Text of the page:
>> no, it's a big deal . vice president biden gave us a classified briefing this last week. they identified more than 25 of our embassies around the world that are particularly vulnerable. more than 25. and the defense appropriations bill , which we wrote and sent to committee this week, i included $48 million specifically to upgrade in 35 embassies around the world the security that we need. we need to protect the people who are out there representing us. we need to know and realize we're living in an increasingly dangerous world. and this specific threat that we've been briefed on over and over again has reached a new level.

>> senator chambliss, look, we're also in the middle of a big debate over surveillance programs. i got to put the question to you directly. are our surveillance programs what are giving us this stream of specific information, specific intelligence, on this potential plot?

>> well, that's kind of interesting, david , because in fact they are. these programs are controversial. we understand that. they're very sensitive. but they're also very important because they are what lead us or allow us to have the ability to gather this chatter that i refer to. if we did not have these programs, we simply wouldn't be able to listen in on the bad guys . and i will say that it's the 702 program that has allowed us to pick up on this chatter. that's the program that allows us to listen overseas, not on domestic soil but overseas. and that's where all the planning is taking place. we think that's where the activity is planned for. so, yes, these programs, even though they're controversial, this is a good indication of why they're so important.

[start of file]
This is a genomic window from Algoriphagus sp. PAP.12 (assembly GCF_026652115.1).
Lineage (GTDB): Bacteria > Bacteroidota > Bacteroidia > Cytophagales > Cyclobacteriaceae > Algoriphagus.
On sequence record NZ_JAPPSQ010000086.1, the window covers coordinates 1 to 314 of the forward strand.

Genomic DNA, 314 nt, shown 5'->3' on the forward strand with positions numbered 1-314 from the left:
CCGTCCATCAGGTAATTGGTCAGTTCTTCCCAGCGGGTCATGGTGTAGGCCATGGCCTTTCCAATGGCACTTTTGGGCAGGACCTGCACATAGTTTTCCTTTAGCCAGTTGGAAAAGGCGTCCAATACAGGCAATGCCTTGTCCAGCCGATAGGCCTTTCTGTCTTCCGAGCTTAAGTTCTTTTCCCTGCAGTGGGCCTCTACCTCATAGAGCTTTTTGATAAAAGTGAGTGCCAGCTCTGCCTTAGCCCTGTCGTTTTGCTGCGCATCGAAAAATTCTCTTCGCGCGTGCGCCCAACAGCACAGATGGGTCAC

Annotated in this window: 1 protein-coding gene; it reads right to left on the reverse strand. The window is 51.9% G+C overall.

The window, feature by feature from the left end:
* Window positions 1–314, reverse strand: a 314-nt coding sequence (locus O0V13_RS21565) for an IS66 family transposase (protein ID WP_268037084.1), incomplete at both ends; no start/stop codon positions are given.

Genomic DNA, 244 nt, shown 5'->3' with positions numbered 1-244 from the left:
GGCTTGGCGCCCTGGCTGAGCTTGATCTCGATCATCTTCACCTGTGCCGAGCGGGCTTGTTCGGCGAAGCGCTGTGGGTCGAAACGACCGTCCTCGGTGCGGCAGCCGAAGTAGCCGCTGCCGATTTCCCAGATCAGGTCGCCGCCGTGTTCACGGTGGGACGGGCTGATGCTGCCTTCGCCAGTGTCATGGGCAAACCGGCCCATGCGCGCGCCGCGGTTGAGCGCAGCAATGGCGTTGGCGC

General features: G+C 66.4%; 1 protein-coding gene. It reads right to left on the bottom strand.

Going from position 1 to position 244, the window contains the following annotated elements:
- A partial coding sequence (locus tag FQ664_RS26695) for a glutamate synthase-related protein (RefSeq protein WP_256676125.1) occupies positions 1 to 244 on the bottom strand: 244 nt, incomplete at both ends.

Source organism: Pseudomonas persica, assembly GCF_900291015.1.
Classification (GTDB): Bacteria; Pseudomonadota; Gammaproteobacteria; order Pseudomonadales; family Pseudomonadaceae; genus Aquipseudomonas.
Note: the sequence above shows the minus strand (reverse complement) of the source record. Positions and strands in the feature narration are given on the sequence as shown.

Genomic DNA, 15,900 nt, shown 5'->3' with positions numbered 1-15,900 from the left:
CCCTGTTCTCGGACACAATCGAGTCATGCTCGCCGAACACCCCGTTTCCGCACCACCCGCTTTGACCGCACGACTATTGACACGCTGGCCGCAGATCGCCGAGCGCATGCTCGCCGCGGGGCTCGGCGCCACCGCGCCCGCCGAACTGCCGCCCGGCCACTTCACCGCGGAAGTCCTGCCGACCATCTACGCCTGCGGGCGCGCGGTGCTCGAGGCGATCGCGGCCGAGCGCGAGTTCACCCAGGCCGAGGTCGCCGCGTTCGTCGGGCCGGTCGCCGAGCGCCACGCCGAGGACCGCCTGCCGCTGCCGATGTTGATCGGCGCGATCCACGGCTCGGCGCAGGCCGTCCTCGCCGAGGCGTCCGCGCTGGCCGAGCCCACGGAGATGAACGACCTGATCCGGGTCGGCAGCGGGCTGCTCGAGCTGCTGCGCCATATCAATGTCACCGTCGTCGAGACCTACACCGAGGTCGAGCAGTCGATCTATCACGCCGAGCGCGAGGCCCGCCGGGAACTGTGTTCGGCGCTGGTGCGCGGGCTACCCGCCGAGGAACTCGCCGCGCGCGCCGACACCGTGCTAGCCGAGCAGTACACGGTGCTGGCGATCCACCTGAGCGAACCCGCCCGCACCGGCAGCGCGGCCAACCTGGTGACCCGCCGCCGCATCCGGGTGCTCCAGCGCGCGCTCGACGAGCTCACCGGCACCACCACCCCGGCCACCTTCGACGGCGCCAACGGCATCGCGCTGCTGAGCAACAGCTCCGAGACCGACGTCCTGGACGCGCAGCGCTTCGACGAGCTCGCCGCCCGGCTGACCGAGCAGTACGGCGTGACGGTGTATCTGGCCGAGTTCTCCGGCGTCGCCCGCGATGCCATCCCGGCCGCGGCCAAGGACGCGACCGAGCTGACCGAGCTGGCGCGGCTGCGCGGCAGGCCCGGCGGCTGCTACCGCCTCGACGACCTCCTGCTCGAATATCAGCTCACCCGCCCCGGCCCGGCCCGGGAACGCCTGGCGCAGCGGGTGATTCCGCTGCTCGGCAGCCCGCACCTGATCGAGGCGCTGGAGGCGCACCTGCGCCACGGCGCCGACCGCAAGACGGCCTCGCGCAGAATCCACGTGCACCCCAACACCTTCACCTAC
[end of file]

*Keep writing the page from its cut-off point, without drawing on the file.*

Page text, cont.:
>> and this is the key part of the debate, senator durbin . it was the chairman of the judiciary committee , your colleague, senator leahy, who said wait a minute, i know the nsa tells us 54 plots in one way or another have been this wartded because of the program senator chambliss is referring to, he says that's a bit of an joef statement, and he said it in open testimony this week. listen.

>> open testimony is section 215 to thwart or prevent 54 terrorist plots. not by any stretch can you get 54 terrorist plots. this program is not effective. it has to end. so far i'm not convinced by what i've seen.

>> do you agree with that?

>> we had a meeting in the white house , saxby and i attended it with the president. there were about ten of us, democrats and republicans, from the house and the senate, and we spent an hour and a half in the president in the oval office , an hour and a half going over this nsa, debating it back and forth. the nsa 215 program that we're talking about here is a program on domestic surveillance. in other words, do we need to collect all of the phone records of all of the people living in america for five years so that if we're going to target one particular person we're ready to jump on it? that is being discussed and debated. the president is open to suggestions to make this stronger and more responsive and transparent.